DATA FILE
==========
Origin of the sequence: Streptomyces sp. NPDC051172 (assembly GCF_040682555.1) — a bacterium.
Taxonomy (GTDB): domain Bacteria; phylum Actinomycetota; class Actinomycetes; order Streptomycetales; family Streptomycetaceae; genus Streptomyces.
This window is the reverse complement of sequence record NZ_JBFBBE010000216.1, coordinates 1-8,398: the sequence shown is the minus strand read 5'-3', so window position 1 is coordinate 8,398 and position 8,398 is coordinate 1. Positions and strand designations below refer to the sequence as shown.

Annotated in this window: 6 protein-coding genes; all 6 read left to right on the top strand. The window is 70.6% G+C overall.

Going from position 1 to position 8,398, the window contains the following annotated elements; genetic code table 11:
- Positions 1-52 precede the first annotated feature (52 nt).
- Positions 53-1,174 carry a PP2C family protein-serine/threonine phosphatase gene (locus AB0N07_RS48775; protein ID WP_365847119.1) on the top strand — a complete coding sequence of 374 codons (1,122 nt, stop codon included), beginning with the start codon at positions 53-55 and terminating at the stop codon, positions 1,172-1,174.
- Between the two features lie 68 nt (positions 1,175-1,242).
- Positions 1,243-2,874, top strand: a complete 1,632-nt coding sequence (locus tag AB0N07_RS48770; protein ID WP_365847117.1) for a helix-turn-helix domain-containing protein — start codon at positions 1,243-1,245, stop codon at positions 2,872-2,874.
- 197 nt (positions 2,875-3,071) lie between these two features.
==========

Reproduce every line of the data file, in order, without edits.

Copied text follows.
Origin of the sequence: Streptomyces sp. NPDC051172 (assembly GCF_040682555.1) — a bacterium.
Taxonomy (GTDB): domain Bacteria; phylum Actinomycetota; class Actinomycetes; order Streptomycetales; family Streptomycetaceae; genus Streptomyces.
This window is the reverse complement of sequence record NZ_JBFBBE010000216.1, coordinates 1-8,398: the sequence shown is the minus strand read 5'-3', so window position 1 is coordinate 8,398 and position 8,398 is coordinate 1. Positions and strand designations below refer to the sequence as shown.

Annotated in this window: 6 protein-coding genes; all 6 read left to right on the top strand. The window is 70.6% G+C overall.

Going from position 1 to position 8,398, the window contains the following annotated elements; genetic code table 11:
- Positions 1-52 precede the first annotated feature (52 nt).
- Positions 53-1,174 carry a PP2C family protein-serine/threonine phosphatase gene (locus AB0N07_RS48775; protein ID WP_365847119.1) on the top strand — a complete coding sequence of 374 codons (1,122 nt, stop codon included), beginning with the start codon at positions 53-55 and terminating at the stop codon, positions 1,172-1,174.
- Between the two features lie 68 nt (positions 1,175-1,242).
- Positions 1,243-2,874, top strand: a complete 1,632-nt coding sequence (locus tag AB0N07_RS48770; protein ID WP_365847117.1) for a helix-turn-helix domain-containing protein — start codon at positions 1,243-1,245, stop codon at positions 2,872-2,874.
- 197 nt (positions 2,875-3,071) lie between these two features.